As with all her work , simplicity is they key. Tolkien did not have her illustrate the Lord of the Rings because his work required illustrations “more noble or awe-inspiring” than she could create. And my blood boils, for – for me – the space in her illustrations is a context for us to wonder at life. We are allowed, for a little while, to become children again and see life for all its infused magic. Tao-like, a truly humble illustrator, in Pauline’s work awe and nobility come from what is not said or preached in her work. She leaves us to complete an illustration using our own lives.

Pauline Baynes died in 2008: her main archive is stored at Williams College, Williamstown, Massachusetts, inits Chapin Library of Rare Books, with a smaller one at the University of Oregon. For me, many of her illustrations are a meditation.

And tonight; I’ll be meditating on The Good Shepherd to see what may rest between the lines.

8 thoughts on “Drawing Narnia

  1. A, quite literally, fantastic reminder of Baynes’ sterling work – the stained glass window with the sheep is an excellent example of how she could suggest character or movement with the minimum of fuss. I agree that her anatomical details sometimes left something to be desired, as for instance the horses in The Horse and His Boy which would have fallen sideways if they’d moved the legs on one side of their body in tandem with each other! But her faux medieval drawings for Farmer Giles of Ham are exquisite, vignettes that capture the spirit as well as the charm of the story.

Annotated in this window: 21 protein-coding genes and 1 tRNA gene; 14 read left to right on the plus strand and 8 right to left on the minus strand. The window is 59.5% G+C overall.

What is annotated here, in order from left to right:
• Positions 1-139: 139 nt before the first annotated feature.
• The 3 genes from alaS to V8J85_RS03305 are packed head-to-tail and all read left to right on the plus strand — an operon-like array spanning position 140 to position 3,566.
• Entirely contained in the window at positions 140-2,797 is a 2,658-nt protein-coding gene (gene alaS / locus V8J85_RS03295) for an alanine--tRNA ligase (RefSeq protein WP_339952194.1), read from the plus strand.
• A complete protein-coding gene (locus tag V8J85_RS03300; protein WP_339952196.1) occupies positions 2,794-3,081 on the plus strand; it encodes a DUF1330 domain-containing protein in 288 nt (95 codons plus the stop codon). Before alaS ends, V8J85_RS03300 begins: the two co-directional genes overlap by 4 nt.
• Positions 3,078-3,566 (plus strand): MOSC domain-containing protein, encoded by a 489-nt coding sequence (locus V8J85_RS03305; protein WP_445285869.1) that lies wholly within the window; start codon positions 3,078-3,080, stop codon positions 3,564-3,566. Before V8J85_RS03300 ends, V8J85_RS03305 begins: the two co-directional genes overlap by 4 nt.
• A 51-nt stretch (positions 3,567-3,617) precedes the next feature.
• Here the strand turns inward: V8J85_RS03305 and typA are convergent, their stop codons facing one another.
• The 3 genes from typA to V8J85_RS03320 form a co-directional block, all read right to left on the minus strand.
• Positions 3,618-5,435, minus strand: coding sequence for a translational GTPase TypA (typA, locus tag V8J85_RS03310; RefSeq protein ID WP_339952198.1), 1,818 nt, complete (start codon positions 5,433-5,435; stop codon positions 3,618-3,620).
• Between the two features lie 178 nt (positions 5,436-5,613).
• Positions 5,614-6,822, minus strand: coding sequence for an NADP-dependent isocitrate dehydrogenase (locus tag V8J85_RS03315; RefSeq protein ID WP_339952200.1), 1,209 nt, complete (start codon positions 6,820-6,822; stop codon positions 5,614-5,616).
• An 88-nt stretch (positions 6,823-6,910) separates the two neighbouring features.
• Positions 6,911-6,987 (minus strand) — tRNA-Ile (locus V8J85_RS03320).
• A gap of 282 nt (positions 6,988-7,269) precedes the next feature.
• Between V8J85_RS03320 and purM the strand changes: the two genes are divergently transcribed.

1. It is so strange to see that you are re-reading the horse and his boy as it lies on my bedside table with a bookmark half way through! I loved your post on it. She loved mediaeval drawings didn’t she – and I imagine the Farmer Giles illustrations were close to her heart.

  2. What a delight to once again be taken on an adventure with you, Kate. I, too, have a deep love of books, and nothing makes me happier than time spent in a good used book store. I don’t often know the stories behind the illustrations or illustrators, but I do appreciate. And thank you for the excellent piece of history highlighting the very talented Pauline Baynes. I hope I might find an example of her work in some of my exploring. Peace-filled meditations, my friend.

    1. Hello Debra! Lovely to hear from you! Book shops are full of adventures, aren’t they? I am always amazed at the meticulous work behind the illustrator’s craft. To me the Narnia books would not be whole without Pauline’s illustrations.

  3. Pauline Baynes is one of my favourite illustrators as well! I can’t imagine the Narnia stories or some of Tolkien’s tales without her illustrations.

Leave a Reply to Calmgrove Cancel reply

Fill in your details below or click an icon to log in:

WordPress.com Logo

You are commenting using your WordPress.com account. Log Out /  Change )

Twitter picture

You are commenting using your Twitter account. Log Out /  Change )

Facebook photo

You are commenting using your Facebook account. Log Out /  Change )

Connecting to %s